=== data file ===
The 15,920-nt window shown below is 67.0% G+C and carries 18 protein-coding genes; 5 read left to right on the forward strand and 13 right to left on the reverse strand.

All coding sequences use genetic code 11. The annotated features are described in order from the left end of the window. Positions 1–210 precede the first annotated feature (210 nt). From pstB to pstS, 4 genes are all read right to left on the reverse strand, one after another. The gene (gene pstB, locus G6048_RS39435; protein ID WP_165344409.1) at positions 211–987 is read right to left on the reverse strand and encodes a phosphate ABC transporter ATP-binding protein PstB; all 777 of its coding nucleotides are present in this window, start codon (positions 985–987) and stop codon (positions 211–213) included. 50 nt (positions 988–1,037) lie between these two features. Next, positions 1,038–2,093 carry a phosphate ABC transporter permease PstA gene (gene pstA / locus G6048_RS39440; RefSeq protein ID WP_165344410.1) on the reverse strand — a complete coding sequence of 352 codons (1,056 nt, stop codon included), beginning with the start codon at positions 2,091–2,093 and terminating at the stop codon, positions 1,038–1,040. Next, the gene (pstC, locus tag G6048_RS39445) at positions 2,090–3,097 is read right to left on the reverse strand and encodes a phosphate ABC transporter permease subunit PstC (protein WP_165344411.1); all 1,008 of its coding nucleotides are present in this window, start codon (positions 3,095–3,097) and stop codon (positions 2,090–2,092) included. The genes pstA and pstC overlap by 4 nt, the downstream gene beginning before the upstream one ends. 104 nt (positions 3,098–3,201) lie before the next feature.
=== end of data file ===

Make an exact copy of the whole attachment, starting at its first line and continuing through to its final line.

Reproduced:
The 15,920-nt window shown below is 67.0% G+C and carries 18 protein-coding genes; 5 read left to right on the forward strand and 13 right to left on the reverse strand.

All coding sequences use genetic code 11. The annotated features are described in order from the left end of the window. Positions 1–210 precede the first annotated feature (210 nt). From pstB to pstS, 4 genes are all read right to left on the reverse strand, one after another. The gene (gene pstB, locus G6048_RS39435; protein ID WP_165344409.1) at positions 211–987 is read right to left on the reverse strand and encodes a phosphate ABC transporter ATP-binding protein PstB; all 777 of its coding nucleotides are present in this window, start codon (positions 985–987) and stop codon (positions 211–213) included. 50 nt (positions 988–1,037) lie between these two features. Next, positions 1,038–2,093 carry a phosphate ABC transporter permease PstA gene (gene pstA / locus G6048_RS39440; RefSeq protein ID WP_165344410.1) on the reverse strand — a complete coding sequence of 352 codons (1,056 nt, stop codon included), beginning with the start codon at positions 2,091–2,093 and terminating at the stop codon, positions 1,038–1,040. Next, the gene (pstC, locus tag G6048_RS39445) at positions 2,090–3,097 is read right to left on the reverse strand and encodes a phosphate ABC transporter permease subunit PstC (protein WP_165344411.1); all 1,008 of its coding nucleotides are present in this window, start codon (positions 3,095–3,097) and stop codon (positions 2,090–2,092) included. The genes pstA and pstC overlap by 4 nt, the downstream gene beginning before the upstream one ends. 104 nt (positions 3,098–3,201) lie before the next feature.